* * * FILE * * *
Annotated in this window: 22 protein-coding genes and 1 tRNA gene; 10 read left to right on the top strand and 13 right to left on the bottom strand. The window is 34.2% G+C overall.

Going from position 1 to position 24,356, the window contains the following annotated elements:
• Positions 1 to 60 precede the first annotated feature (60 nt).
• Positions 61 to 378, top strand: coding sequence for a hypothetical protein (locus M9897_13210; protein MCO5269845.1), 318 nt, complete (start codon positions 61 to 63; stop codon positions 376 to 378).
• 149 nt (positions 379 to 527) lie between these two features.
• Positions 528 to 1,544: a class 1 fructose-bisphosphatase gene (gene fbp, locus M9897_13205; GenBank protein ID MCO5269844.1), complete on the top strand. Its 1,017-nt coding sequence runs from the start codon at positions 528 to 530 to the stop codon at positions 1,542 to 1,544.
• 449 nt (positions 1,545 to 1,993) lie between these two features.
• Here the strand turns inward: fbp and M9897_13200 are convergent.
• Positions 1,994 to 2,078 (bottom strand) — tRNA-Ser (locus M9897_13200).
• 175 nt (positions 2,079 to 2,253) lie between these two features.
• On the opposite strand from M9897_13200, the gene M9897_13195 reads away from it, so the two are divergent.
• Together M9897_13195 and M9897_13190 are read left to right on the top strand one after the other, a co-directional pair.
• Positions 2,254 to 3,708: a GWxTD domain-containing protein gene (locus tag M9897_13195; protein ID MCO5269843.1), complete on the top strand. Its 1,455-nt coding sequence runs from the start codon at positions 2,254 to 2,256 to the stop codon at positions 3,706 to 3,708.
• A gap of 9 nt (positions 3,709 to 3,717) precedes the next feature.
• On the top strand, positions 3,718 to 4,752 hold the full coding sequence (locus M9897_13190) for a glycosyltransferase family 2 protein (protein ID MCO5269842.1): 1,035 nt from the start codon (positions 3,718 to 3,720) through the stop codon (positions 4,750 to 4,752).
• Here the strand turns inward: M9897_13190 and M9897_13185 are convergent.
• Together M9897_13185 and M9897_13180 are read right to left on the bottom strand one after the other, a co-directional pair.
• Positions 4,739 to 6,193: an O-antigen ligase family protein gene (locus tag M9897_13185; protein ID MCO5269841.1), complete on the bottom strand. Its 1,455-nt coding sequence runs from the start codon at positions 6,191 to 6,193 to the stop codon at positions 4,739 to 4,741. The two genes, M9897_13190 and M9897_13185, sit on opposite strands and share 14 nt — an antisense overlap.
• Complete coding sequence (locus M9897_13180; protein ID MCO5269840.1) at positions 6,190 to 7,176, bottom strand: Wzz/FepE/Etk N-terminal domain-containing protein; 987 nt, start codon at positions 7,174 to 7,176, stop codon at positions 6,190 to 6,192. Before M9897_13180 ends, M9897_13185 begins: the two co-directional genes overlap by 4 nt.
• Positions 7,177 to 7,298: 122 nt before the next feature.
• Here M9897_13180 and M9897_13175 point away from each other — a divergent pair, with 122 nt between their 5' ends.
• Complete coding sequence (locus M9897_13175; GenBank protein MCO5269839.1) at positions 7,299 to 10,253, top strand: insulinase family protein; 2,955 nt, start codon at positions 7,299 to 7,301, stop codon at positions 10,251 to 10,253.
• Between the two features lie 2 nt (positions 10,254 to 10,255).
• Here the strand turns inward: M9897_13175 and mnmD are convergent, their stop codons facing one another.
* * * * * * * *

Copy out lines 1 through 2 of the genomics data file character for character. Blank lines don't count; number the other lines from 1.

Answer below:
Annotated in this window: 22 protein-coding genes and 1 tRNA gene; 10 read left to right on the top strand and 13 right to left on the bottom strand. The window is 34.2% G+C overall.

Going from position 1 to position 24,356, the window contains the following annotated elements: